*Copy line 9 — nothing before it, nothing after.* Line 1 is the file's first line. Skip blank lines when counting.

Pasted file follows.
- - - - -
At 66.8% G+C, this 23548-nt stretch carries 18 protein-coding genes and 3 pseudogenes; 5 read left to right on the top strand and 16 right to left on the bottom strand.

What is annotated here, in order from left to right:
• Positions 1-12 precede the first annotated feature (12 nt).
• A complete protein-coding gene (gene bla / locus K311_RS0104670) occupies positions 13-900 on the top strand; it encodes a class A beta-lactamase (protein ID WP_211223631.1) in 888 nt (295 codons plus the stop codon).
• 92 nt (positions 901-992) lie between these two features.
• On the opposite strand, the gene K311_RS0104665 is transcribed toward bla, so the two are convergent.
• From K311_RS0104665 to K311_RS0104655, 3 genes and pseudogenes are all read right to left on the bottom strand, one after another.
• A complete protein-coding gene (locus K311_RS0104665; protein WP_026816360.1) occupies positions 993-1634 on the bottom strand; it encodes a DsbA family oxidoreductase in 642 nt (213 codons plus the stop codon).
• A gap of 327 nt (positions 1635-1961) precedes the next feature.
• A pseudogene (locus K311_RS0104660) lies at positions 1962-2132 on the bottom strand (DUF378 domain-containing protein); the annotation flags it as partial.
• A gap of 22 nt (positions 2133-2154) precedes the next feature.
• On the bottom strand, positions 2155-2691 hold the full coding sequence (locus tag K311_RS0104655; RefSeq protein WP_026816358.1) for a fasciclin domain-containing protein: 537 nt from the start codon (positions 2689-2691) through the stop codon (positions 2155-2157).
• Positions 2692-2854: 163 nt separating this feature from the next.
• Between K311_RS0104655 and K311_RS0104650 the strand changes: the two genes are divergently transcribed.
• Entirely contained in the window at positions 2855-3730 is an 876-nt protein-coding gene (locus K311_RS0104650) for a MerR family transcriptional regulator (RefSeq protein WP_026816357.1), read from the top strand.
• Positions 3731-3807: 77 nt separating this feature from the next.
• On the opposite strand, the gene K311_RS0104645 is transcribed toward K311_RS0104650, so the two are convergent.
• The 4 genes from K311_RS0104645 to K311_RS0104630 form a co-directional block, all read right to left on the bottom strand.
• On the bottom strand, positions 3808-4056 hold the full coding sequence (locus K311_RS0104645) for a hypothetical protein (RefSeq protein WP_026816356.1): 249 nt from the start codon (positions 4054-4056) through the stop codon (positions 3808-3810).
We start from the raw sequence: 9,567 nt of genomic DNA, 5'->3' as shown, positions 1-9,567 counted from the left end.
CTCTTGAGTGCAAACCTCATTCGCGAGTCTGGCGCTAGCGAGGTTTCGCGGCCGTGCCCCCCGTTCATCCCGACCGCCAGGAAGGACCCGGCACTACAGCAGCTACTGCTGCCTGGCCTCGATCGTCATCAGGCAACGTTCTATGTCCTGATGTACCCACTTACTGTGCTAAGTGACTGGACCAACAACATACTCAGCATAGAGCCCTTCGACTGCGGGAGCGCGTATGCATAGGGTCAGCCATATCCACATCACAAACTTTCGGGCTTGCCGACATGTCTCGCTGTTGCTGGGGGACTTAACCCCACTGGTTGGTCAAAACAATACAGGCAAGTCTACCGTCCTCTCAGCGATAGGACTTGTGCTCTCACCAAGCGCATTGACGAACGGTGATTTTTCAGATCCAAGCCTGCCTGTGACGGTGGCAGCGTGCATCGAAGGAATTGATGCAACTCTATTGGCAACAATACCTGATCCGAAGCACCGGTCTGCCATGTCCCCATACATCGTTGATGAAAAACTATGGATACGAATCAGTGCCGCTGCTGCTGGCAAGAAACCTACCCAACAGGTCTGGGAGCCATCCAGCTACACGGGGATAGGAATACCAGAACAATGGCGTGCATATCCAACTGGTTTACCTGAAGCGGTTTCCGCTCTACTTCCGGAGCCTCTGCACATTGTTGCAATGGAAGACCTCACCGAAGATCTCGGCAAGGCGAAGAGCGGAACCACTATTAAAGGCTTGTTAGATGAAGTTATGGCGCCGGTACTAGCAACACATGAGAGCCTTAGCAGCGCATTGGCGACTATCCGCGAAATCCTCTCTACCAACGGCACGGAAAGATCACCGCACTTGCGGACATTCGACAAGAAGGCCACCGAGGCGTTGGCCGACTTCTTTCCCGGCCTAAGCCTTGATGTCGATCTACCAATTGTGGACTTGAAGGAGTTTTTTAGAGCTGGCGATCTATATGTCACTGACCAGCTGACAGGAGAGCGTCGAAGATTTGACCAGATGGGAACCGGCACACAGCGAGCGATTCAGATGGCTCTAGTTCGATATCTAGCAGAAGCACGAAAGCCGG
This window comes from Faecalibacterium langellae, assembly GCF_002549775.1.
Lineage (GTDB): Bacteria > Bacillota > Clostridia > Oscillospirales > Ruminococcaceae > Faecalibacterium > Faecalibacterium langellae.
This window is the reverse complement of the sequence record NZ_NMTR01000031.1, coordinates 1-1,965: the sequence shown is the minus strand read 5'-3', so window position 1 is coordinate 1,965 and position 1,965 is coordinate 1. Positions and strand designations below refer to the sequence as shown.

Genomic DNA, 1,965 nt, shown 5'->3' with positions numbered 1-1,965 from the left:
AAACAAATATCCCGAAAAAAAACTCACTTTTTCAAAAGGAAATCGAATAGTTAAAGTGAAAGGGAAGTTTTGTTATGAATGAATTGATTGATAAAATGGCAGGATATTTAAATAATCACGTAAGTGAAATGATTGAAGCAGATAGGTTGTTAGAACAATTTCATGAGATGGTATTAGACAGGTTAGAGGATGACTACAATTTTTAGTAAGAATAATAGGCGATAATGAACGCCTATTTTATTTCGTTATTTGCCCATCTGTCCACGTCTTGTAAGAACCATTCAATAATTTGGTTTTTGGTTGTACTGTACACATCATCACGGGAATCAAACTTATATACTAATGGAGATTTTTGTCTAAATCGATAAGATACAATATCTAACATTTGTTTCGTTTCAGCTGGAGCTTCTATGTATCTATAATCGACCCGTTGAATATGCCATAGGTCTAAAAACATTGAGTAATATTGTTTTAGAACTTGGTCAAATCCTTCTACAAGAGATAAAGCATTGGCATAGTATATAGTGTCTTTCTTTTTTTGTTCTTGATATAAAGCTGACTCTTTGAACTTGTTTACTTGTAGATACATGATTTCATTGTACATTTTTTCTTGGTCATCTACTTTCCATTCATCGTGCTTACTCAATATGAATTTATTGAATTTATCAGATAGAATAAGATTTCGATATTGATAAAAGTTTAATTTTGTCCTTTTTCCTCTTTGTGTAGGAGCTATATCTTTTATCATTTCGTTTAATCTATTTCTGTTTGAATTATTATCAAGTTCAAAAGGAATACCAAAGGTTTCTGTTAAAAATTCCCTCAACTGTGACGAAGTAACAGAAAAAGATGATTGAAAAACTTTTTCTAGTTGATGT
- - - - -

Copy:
• A gap of 327 nt (positions 1635-1961) precedes the next feature.